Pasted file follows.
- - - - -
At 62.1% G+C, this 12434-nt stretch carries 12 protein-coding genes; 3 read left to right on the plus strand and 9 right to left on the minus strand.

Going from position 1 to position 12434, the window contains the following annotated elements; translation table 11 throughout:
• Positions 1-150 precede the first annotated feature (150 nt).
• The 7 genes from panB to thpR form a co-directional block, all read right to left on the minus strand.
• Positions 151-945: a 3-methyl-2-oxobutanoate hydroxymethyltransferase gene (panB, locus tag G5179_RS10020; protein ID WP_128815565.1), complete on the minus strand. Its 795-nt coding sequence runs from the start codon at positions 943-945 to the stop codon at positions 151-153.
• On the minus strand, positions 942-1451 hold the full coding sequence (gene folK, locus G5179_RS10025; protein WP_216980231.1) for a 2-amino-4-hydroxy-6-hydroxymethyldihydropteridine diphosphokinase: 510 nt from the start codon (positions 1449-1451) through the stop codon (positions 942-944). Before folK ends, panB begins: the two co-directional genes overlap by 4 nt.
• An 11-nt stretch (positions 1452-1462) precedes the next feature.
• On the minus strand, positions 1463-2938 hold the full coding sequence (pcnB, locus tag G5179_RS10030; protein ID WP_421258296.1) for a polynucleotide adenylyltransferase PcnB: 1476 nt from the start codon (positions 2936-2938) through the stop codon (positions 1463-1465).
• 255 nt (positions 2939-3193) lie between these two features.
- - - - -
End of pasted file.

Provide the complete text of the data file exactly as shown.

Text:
At 62.1% G+C, this 12434-nt stretch carries 12 protein-coding genes; 3 read left to right on the plus strand and 9 right to left on the minus strand.

Going from position 1 to position 12434, the window contains the following annotated elements; translation table 11 throughout:
• Positions 1-150 precede the first annotated feature (150 nt).
• The 7 genes from panB to thpR form a co-directional block, all read right to left on the minus strand.
• Positions 151-945: a 3-methyl-2-oxobutanoate hydroxymethyltransferase gene (panB, locus tag G5179_RS10020; protein ID WP_128815565.1), complete on the minus strand. Its 795-nt coding sequence runs from the start codon at positions 943-945 to the stop codon at positions 151-153.
• On the minus strand, positions 942-1451 hold the full coding sequence (gene folK, locus G5179_RS10025; protein WP_216980231.1) for a 2-amino-4-hydroxy-6-hydroxymethyldihydropteridine diphosphokinase: 510 nt from the start codon (positions 1449-1451) through the stop codon (positions 942-944). Before folK ends, panB begins: the two co-directional genes overlap by 4 nt.
• An 11-nt stretch (positions 1452-1462) precedes the next feature.
• On the minus strand, positions 1463-2938 hold the full coding sequence (pcnB, locus tag G5179_RS10030; protein ID WP_421258296.1) for a polynucleotide adenylyltransferase PcnB: 1476 nt from the start codon (positions 2936-2938) through the stop codon (positions 1463-1465).
• 255 nt (positions 2939-3193) lie between these two features.